Since the COVID-19 outbreak, there has been a proliferation of ultraviolet UVC products. While there are many good companies out there using high-quality products and effective designs, there has also been a flood of low-quality junk and even completely fake UVC devices.
As of this writing, there are few official standards for UVC germicidal lighting products, either bulbs or fixtures. Many companies have been manufacturing specialty ultraviolet lamps, ballasts, and luminaires for decades.
However, it is not easy for the average consumer, business owner, or public servant to wade through all the fakes, low quality junk, and under-powered equipment to find what will work for their application, either air/surface disinfection or water purification.
The lack of standards in the industry is seen as a problem by some, but it has only become magnified over the last few months.
For decades, germicidal lighting has been used in medical settings like hospitals and clinics, in research institutions testing kill rates and dosages of various pathogens, and by the general public in a limited range of applications.
Many equipment manufacturers in the past would buy components (UV bulbs, germicidal ballasts, etc.) from well-established manufacturers like Osram, Philips, and Ushio. Other equipment manufacturers would produce their own specialty bulbs, but the technical requirements of these applications required high levels of competency and quality.
But since the coronavirus pandemic, low quality products have flooded marketplaces like Amazon and eBay, with sellers offering "UVC LED" bulbs and fixtures for very low prices, while over-promising on results.
In several cases, these Chinese-made "UVC" bulbs have been proven to be fake, not emitting any ultraviolet light at all. But many businesses and homeowners are now relying on ineffective, fake products for disinfection and peace of mind.
Some Buying Guidelines
In the last few months, the International UV Association has published some guidelines for governments, businesses, and consumers looking to purchase UV germicidal equipment.
We'll cover some of the same ground they do, but their advice is well worth reading.
This will not be true for all UVC equipment manufacturers, even high-quality ones, but checking the US Environmental Protection Agency's list of Registered Pesticide Device-Producing Establishments is a good start.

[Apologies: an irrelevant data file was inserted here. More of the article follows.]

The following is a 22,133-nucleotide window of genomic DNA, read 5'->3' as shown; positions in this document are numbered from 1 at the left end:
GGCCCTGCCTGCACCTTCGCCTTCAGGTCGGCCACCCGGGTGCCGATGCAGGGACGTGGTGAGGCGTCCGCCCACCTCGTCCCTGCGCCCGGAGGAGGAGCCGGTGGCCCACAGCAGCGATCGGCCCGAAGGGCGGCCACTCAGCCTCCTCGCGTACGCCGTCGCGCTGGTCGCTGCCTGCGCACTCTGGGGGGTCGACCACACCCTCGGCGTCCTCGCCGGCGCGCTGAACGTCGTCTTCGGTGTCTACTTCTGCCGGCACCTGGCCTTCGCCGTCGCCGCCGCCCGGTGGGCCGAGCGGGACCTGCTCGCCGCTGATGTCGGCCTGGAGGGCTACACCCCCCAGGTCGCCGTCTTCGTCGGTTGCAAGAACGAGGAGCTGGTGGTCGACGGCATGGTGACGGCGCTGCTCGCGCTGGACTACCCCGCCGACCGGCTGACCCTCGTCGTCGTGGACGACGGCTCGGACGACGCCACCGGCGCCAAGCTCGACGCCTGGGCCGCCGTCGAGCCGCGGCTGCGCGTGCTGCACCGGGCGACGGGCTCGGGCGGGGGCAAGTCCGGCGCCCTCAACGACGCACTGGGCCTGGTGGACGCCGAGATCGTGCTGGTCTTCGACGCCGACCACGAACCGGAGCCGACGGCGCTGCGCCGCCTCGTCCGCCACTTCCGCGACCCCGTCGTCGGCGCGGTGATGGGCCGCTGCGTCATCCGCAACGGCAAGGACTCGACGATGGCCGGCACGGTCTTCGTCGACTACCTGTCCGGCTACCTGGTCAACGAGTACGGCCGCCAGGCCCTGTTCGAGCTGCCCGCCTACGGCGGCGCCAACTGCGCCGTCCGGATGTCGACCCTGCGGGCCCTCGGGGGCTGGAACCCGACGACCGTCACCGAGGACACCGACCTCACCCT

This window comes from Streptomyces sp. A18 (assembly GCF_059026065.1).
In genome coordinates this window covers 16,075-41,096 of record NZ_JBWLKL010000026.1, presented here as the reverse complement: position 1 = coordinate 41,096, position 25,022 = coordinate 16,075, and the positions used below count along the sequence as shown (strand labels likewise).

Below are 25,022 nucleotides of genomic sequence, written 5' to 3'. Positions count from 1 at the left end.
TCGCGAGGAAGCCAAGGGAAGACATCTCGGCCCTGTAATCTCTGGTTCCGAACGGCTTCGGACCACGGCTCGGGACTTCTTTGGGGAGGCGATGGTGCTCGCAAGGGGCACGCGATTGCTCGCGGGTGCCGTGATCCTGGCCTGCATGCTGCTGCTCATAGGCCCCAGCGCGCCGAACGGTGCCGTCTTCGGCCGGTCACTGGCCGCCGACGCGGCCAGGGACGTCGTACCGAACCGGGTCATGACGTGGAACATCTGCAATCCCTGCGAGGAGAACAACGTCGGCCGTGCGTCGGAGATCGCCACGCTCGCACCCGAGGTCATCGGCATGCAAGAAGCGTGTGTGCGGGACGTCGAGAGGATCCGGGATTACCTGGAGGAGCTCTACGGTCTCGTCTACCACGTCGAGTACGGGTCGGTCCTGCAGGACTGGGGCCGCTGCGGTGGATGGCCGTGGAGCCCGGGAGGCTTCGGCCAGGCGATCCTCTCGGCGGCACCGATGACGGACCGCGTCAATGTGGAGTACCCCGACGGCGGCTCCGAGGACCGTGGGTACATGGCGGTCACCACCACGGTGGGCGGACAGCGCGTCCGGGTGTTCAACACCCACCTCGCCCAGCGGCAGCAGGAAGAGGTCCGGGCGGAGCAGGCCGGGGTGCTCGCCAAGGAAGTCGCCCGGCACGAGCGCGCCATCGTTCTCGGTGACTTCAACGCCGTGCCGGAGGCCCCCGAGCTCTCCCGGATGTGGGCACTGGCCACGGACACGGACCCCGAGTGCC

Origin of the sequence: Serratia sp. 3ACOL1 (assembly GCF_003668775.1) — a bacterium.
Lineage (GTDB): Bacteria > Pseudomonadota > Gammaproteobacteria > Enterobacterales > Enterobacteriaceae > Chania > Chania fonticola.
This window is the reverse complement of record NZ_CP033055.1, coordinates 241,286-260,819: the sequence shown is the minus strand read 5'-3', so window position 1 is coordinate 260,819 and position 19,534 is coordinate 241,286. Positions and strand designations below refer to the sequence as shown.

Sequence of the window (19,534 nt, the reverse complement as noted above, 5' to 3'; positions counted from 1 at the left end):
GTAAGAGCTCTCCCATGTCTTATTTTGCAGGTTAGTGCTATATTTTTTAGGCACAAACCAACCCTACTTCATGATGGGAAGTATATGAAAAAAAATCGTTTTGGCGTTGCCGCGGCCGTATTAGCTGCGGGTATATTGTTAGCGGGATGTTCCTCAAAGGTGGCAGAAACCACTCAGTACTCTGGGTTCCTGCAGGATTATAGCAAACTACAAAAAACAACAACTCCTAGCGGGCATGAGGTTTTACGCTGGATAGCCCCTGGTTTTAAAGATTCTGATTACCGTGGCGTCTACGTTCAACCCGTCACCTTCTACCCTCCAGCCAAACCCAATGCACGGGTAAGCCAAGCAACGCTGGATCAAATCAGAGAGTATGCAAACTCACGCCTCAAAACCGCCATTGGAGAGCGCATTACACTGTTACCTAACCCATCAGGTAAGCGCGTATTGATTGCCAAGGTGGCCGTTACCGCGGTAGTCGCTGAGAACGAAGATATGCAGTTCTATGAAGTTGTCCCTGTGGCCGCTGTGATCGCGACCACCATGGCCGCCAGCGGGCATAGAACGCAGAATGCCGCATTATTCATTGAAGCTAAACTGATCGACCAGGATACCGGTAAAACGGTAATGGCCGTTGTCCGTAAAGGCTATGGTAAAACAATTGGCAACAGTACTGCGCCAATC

Two of our biggest ultraviolet germicidal, curing, and component companies (American Ultraviolet and Atlantic Ultraviolet) are both registered with the EPA, and both produce high-quality medical/commercial/industrial grade UV equipment.
Indicators of Product Quality
Things like warranties, industry approvals/listings, and high-quality components should be checked for.
While most UVC equipment is not UL or ETL listed or approved, many of the components can be. High-quality device manufacturers use good, brand name UV ballasts from companies like Philips Advance, Fulham, Robertson, and others, who go through industry testing and approval processes.
It can mean a big difference when a company will give a 3-5 year warranty on their equipment, and when many of the components used in it have their own warranties.
In the near future, industry standards specifically for UVC will be developed, and that will be an additional indicator of quality and accuracy.
Made/Assembled in the USA
While most lighting is now manufactured outside of the United States, some companies still produce here, including Atlantic Ultraviolet.
And other companies assemble and test their devices in factories in the USA, even if they purchase components from established lighting manufacturers who produce in Japan or Europe, for instance.
There is also more recourse buyers have when a company in the USA stands behind a product. Communication is usually easier than with a foreign company, and shipping is less of a risk in terms of time and breakage.
Verifying UVC Output
Finally, you can do all the checking of warranties, component quality, and manufacturing processes you want, but how can you verify the light you have is emitting true UVC wavelength?
Trust, but verify.
Here are a couple of relatively low-cost tools to help verify if a device is putting out 254nm UVC light.
The least expensive option is dosimeter cards. These cards change color as they are exposed to ultraviolet germicidal light.
They are mainly intended to be used for ensuring enough dosage has been applied to a surface to reach certain thresholds.
However, in this new era of rampant fake UVC lights, they are a great way to test whether a bulb or equipment is working as intended at all.
More expensive than dosimeter cards is a UVC light meter, which measures the exact µW/cm2 at a certain distance.
While these meters are overkill for simply testing a device, they are great when attempting to measure dosages and various distances, like in a containment box or with a mobile room purifier.
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